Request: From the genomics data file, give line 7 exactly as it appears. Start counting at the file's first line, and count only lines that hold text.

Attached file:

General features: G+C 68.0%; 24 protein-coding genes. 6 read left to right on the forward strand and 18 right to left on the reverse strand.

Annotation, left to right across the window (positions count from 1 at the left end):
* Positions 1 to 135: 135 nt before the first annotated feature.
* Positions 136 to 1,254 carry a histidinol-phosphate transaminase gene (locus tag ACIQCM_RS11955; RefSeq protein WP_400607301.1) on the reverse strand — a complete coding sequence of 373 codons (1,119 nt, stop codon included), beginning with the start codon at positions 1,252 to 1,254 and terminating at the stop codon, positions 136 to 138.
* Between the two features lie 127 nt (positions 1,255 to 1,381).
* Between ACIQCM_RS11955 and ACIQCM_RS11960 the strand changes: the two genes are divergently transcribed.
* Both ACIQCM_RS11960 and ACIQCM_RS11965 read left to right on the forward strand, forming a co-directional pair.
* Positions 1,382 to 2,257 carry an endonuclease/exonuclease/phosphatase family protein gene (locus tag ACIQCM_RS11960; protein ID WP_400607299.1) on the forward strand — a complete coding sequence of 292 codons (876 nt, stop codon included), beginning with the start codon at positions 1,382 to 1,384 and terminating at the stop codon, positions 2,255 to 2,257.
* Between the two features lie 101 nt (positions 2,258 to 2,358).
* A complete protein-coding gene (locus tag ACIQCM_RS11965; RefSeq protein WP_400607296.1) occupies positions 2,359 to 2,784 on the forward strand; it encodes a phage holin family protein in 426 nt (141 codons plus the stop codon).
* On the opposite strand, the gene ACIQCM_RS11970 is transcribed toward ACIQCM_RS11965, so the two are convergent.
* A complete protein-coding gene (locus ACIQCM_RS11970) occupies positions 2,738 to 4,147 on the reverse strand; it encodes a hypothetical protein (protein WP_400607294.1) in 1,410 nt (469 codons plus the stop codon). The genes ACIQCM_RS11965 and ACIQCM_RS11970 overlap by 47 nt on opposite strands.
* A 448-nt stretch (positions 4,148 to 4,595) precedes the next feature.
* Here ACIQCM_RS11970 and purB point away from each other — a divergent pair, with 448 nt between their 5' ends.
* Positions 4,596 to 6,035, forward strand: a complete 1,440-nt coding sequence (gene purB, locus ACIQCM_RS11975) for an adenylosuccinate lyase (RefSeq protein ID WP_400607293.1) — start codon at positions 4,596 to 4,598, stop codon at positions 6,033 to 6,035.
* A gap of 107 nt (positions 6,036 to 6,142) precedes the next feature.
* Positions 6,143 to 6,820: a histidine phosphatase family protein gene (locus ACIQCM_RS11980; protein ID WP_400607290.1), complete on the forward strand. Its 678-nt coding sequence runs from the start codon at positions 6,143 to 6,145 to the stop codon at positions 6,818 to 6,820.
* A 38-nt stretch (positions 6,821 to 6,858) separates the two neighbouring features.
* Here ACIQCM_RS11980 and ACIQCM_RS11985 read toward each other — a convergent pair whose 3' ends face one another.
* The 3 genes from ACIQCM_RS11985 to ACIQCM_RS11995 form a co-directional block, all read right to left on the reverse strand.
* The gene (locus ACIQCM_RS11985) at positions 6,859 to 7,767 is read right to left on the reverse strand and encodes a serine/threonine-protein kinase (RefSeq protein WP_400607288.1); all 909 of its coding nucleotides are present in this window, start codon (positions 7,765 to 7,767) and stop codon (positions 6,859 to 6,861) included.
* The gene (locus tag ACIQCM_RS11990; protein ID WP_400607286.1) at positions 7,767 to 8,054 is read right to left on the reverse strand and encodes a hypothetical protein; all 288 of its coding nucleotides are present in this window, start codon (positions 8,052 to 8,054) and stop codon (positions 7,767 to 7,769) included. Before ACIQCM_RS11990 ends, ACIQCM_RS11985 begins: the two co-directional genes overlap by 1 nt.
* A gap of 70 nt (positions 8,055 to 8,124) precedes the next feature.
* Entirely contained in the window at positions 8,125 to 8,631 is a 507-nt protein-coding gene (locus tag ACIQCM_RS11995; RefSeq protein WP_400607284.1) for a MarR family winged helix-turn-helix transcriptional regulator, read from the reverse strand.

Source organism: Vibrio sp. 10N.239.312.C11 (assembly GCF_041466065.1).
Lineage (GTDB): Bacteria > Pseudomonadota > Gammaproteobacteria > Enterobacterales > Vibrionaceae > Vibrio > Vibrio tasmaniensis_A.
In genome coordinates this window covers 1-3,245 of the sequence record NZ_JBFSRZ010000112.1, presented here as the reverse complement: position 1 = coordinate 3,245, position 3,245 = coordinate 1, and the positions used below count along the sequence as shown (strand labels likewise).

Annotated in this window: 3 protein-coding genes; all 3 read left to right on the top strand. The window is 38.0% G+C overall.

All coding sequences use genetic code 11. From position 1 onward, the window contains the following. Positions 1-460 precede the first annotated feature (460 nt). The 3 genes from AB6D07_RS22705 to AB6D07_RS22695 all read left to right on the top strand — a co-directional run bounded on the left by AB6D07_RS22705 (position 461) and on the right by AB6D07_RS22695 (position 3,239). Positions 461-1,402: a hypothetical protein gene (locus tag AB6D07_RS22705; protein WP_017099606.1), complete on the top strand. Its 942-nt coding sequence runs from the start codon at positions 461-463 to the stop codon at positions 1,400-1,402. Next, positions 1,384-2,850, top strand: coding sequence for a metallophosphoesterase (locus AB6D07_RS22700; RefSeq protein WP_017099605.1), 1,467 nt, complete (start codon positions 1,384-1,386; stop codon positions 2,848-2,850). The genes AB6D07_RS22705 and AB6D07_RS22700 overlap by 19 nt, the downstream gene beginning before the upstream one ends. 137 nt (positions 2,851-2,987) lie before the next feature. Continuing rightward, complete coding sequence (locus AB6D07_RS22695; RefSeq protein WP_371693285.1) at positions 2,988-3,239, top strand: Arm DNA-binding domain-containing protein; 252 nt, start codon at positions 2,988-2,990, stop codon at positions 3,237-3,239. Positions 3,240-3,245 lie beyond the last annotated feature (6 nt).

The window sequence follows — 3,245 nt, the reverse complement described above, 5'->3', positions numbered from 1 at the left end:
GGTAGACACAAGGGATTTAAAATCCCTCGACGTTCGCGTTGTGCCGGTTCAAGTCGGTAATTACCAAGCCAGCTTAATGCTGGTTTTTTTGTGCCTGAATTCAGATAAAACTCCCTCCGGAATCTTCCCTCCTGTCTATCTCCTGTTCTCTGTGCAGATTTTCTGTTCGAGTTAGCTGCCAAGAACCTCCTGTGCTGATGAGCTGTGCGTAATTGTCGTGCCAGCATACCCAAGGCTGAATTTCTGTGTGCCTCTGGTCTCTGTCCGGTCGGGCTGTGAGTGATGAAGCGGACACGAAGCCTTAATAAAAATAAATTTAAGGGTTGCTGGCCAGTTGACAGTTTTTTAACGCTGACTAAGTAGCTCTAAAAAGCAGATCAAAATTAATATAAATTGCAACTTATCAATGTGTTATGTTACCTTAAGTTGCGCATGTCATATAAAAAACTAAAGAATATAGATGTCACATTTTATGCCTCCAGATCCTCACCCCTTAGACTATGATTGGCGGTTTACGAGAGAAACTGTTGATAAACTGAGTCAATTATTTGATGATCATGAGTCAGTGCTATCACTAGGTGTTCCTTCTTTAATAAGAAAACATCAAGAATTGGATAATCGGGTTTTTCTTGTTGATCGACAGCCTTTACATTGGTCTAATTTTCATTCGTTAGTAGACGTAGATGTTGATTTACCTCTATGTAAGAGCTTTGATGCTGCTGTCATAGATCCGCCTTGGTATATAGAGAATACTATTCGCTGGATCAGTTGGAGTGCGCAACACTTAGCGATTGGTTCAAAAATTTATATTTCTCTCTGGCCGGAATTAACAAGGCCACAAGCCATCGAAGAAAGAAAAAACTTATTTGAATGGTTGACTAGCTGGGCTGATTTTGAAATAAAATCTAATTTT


* Both ACIQCM_RS11960 and ACIQCM_RS11965 read left to right on the forward strand, forming a co-directional pair.